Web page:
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dc.contributor.authorKarboul, Anis
dc.contributor.authorGey van Pittius, Nicolaas C.
dc.contributor.authorNamouchi, Amine
dc.contributor.authorVincent, Veronique
dc.contributor.authorSola, Christophe
dc.contributor.authorRastogi, Nalin
dc.contributor.authorSuffys, Philip
dc.contributor.authorFabre, Michel
dc.contributor.authorCataldi, Angel
dc.contributor.authorHuard, Richard C.
dc.contributor.authorKurepina, Natalia
dc.contributor.authorKreiswirth, Barry
dc.contributor.authorHo, John L.
dc.contributor.authorGutierrez, M. Cristina
dc.contributor.authorMardassi, Helmi
dc.date.accessioned2010-12-14T13:26:13Z
dc.date.available2010-12-14T13:26:13Z
dc.date.issued2006-12
dc.identifier.citationKarboul, A, Gey van Pittius, NC, Namouchi, A, Vincent, V, Sola, C, Rastogi, N, Suffys, P, Fabre, M, Cataldi, A, Huard, RC, Kurepina, N, Kreiswirth, B, Ho, JL, Gutierrez, MC & Mardassi, H 2006, 'Insights into the evolutionary history of tubercle bacilli as disclosed by genetic rearrangements within a PE_PGRS duplicated gene pair', BMC Evolutionary Biology, 6(1):107.en_ZA
dc.identifier.issn1471-2148
dc.identifier.otherhttp://dx.doi.org/10.1186/1471-2148-6-107
dc.identifier.urihttp://hdl.handle.net/10019.1/5117
dc.description.abstractBackground: The highly homologous PE_PGRS (Proline-glutamic acid_polymorphic GC-rich repetitive sequence) genes are members of the PE multigene family which is found only in mycobacteria. PE genes are particularly abundant within the genomes of pathogenic mycobacteria where they seem to have expanded as a result of gene duplication events. PE_PGRS genes are characterized by their high GC content and extensive repetitive sequences, making them prone to recombination events and genetic variability. Results: Comparative sequence analysis of Mycobacterium tuberculosis genes PE_PGRS17 (Rv0978c) and PE_PGRS18 (Rv0980c) revealed a striking genetic variation associated with this typical tandem duplicate. In comparison to the M. tuberculosis reference strain H37Rv, the variation (named the 12/40 polymorphism) consists of an in-frame 12-bp insertion invariably accompanied by a set of 40 single nucleotide polymorphisms (SNPs) that occurs either in PE_PGRS17 or in both genes. Sequence analysis of the paralogous genes in a representative set of worldwide distributed tubercle bacilli isolates revealed data which supported previously proposed evolutionary scenarios for the M. tuberculosis complex (MTBC) and confirmed the very ancient origin of "M. canettii" and other smooth tubercle bacilli. Strikingly, the identified polymorphism appears to be coincident with the emergence of the post-bottleneck successful clone from which the MTBC expanded. Furthermore, the findings provide direct and clear evidence for the natural occurrence of gene conversion in mycobacteria, which appears to be restricted to modern M. tuberculosis strains. Conclusion: This study provides a new perspective to explore the molecular events that accompanied the evolution, clonal expansion, and recent diversification of tubercle bacilli.en_ZA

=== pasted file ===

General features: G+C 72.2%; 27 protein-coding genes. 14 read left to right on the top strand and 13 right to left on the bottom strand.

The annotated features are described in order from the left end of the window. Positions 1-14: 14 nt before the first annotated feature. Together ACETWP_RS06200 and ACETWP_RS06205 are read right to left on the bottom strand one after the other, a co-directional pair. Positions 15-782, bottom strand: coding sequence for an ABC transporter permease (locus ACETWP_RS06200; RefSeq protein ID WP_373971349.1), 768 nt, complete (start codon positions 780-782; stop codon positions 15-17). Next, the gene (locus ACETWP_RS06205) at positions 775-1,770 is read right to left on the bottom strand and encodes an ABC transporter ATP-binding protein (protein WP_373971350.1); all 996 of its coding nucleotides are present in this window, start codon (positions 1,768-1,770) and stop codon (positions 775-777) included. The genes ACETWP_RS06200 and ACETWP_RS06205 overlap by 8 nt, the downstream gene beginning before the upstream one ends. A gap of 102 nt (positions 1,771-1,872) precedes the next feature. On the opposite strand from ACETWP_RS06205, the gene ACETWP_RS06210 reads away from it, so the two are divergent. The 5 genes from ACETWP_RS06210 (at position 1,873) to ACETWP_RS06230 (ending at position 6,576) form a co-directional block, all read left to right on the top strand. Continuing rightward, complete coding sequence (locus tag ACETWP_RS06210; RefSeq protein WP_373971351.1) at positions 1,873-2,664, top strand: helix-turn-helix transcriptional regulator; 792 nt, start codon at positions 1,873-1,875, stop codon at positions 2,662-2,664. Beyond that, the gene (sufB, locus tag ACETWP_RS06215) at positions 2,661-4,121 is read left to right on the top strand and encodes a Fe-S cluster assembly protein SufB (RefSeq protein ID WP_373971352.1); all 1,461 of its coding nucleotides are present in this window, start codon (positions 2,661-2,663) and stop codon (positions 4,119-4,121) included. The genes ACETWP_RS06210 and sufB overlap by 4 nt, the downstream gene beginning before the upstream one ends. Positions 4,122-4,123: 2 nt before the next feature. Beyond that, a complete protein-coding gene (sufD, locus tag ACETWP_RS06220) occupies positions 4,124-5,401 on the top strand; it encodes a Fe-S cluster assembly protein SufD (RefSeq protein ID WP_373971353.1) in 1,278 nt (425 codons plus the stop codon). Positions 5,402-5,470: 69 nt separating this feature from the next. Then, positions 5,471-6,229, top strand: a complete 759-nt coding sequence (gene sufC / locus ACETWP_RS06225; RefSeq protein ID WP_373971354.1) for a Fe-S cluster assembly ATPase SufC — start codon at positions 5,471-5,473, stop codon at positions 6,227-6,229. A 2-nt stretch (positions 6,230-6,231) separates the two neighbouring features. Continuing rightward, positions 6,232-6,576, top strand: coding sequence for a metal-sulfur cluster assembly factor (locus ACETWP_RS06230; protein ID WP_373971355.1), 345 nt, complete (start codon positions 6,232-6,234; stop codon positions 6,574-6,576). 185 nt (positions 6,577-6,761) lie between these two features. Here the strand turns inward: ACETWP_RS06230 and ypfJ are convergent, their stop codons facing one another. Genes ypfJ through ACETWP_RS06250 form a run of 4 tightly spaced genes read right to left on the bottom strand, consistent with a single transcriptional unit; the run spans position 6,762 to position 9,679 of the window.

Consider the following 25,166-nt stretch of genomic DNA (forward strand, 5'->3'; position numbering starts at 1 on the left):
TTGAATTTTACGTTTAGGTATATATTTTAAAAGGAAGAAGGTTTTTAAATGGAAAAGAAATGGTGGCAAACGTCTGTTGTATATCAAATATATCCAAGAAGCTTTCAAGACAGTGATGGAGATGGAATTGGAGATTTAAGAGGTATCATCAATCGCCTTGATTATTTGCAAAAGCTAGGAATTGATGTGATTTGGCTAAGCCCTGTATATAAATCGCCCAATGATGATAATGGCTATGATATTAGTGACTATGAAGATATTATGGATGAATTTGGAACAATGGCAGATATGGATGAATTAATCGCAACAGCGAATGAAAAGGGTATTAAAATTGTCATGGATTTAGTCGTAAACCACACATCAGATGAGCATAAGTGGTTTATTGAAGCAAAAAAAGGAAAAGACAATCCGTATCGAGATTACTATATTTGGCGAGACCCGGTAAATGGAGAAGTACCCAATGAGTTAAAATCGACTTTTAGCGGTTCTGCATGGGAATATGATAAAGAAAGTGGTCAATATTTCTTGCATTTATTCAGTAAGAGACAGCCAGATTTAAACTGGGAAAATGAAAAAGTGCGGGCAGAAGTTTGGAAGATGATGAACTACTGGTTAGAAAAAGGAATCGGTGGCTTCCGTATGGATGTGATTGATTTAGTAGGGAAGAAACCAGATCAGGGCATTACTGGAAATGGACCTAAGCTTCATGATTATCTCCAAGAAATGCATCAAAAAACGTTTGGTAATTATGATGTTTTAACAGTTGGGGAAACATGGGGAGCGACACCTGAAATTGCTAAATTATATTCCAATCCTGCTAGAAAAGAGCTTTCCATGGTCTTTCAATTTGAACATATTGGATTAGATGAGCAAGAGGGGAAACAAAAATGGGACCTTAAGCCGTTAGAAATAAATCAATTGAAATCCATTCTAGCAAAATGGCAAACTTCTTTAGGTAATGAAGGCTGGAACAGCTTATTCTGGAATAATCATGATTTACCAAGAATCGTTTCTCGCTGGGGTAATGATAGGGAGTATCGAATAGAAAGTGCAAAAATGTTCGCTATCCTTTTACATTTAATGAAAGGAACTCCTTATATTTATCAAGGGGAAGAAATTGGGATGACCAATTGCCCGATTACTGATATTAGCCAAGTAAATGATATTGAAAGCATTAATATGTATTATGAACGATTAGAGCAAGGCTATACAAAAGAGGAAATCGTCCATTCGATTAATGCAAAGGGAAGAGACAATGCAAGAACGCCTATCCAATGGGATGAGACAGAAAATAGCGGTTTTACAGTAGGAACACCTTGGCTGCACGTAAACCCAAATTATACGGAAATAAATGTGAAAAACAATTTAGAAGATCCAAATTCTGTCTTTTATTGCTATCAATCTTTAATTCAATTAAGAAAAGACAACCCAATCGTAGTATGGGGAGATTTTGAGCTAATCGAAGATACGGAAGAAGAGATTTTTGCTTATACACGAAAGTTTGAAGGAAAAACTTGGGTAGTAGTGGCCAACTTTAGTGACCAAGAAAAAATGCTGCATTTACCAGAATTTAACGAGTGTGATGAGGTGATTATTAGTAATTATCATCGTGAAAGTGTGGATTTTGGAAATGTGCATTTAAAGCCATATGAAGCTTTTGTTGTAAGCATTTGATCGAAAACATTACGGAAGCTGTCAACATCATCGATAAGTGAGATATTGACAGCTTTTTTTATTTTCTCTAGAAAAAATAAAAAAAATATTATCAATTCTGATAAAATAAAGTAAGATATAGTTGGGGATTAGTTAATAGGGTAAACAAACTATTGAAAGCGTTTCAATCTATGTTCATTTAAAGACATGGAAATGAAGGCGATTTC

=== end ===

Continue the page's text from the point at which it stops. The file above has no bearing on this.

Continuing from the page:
dc.language.isoen_ZAen_ZA
dc.publisherBioMed Centralen_ZA
dc.subjectPE_PGRS (Proline-glutamic acid_polymorphic GC-rich repetitive sequence) genesen_ZA
dc.subjectMycobacterium tuberculosisen_ZA
dc.subjectTuberculosis -- Researchen_ZA
dc.subjectPathogenic bacteriaen_ZA
dc.titleInsights into the evolutionary history of tubercle bacilli as disclosed by genetic rearrangements within a PE_PGRS duplicated gene pairen_ZA
dc.typeArticleen_ZA
dc.date.updated2010-11-09T12:55:21Z
dc.description.versionPeer Reviewed
dc.language.rfc3066en
dc.rights.holderKarboul et al.; licensee BioMed Central Ltd.en_ZA


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